NCL Food Issues
With the official start of summer upon us, many families are breaking out their grills. While some consumers may be aware of more common food safety measures to take during outdoor events—such as making sure to leave food unrefrigerated for no more than two hours, or one if the temperature gets above 90 degrees—there is a new seasonal food safety issue that most have likely never heard of: mechanically tenderized meat.
This strange-sounding product is simply meat that has been tenderized with a blade or a set of needles. While this process can help to make cheaper cuts of meat tender and thus more palatable, it also has the unfortunate side effect of introducing surface contaminants into the interior of the meat. This means that the product must be cooked to the same temperature as ground beef (160 degrees) rather the 145 degrees recommended for regular steaks and roasts. Cooking at the lower temperature runs the risk of allowing some bacteria on the interior of the steak to survive and cause illness.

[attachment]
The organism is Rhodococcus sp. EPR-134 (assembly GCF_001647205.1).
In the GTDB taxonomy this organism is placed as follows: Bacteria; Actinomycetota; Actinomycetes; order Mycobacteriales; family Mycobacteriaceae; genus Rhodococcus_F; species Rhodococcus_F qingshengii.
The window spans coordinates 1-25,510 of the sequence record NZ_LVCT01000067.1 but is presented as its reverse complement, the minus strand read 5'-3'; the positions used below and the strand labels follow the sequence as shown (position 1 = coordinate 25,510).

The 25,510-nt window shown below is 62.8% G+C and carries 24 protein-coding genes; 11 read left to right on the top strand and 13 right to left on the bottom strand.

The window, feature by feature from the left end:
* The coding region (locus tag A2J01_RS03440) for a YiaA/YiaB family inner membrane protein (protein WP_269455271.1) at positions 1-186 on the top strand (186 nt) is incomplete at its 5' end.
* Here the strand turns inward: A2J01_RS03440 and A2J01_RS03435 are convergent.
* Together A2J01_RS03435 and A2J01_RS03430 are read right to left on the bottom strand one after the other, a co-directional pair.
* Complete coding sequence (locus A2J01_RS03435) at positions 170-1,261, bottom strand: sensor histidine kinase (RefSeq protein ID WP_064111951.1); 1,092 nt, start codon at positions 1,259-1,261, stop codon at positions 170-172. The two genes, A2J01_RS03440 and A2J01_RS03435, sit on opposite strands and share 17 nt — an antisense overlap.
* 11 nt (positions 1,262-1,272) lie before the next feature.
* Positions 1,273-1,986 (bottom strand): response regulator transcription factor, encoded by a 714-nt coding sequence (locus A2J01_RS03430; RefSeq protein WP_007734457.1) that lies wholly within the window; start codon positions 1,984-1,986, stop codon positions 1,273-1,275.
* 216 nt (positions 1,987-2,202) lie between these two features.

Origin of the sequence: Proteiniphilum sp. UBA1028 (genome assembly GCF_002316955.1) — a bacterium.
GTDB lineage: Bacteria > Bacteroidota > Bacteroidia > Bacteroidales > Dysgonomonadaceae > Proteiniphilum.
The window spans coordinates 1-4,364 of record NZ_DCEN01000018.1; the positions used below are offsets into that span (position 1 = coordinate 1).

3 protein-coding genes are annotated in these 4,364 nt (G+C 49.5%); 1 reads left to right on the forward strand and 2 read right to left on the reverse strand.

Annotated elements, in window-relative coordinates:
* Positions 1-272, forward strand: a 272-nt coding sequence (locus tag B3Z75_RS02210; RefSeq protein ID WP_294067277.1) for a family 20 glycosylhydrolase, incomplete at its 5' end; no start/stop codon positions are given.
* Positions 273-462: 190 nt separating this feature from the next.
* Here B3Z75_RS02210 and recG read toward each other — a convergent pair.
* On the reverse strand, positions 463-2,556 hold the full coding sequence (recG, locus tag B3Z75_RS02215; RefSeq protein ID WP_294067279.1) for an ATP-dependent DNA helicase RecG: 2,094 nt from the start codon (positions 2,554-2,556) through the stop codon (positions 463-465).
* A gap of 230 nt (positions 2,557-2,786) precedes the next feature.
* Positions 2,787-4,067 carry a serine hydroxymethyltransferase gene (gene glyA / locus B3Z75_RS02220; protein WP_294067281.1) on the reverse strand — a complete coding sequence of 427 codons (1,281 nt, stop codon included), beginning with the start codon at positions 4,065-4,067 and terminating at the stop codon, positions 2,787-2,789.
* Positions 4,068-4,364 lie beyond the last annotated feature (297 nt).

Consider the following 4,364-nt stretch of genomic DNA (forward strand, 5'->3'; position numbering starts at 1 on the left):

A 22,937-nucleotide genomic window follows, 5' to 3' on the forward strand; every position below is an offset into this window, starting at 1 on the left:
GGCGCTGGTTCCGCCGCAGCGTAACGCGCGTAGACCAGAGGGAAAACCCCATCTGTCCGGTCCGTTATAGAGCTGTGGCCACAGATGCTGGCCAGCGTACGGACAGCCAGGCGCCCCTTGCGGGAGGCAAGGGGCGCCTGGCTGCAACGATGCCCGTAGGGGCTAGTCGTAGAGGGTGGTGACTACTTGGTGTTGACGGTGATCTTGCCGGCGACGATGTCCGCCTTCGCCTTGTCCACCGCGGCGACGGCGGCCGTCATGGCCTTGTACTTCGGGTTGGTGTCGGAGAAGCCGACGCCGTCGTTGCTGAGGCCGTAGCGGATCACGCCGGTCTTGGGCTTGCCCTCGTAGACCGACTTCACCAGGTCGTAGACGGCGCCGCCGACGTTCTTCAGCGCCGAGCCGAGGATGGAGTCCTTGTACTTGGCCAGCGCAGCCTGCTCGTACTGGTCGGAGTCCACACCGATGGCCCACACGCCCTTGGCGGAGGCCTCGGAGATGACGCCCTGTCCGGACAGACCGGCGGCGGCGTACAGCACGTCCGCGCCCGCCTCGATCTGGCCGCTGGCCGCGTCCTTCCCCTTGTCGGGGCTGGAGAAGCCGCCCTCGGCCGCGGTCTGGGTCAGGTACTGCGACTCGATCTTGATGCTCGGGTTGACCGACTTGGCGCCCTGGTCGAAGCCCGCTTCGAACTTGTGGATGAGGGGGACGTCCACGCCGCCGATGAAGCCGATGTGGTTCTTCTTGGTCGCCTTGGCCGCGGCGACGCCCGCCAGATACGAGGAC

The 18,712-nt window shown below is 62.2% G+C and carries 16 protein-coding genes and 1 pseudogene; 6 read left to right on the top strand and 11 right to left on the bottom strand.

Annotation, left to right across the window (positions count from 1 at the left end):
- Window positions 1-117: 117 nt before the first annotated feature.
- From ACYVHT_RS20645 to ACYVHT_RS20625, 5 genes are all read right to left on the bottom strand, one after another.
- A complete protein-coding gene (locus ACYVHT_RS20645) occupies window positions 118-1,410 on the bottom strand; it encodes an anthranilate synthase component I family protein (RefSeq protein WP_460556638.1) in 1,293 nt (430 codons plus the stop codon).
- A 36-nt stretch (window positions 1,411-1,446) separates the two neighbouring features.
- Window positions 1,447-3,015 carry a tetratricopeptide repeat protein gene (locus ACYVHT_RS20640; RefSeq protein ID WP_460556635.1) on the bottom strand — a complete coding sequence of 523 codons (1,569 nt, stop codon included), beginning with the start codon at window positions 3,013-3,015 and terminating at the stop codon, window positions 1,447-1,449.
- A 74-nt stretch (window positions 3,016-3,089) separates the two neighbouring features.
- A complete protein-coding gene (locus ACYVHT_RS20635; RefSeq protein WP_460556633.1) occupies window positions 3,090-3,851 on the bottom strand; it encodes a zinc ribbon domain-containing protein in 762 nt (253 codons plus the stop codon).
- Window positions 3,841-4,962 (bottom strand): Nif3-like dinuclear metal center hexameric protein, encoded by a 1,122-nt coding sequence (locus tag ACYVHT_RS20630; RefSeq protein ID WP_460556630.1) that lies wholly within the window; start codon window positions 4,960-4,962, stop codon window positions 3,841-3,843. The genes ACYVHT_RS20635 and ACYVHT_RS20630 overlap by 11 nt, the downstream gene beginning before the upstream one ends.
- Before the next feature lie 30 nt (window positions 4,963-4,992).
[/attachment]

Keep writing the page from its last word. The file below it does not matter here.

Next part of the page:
If a little extra heat is all that it takes to make mechanically tenderized meat safe, why then is this a major summertime food safety issue? The reason these products present such a concern is that there are currently no regulations requiring that they be labeled to indicate tenderization has occurred. The result of this lack of labeling is that consumers have no way of knowing whether they should use a higher or lower temperature when cooking their seemingly intact meat products.
Having recognized that these products present an enormous concern, NCL has joined with other consumer groups in calling for product labeling. While a proposal for just such labeling has been floating around at USDA for some time, it still has not been issued. Here’s hoping that this will be the last grilling season before USDA finally releases much needed rules about labeling these products.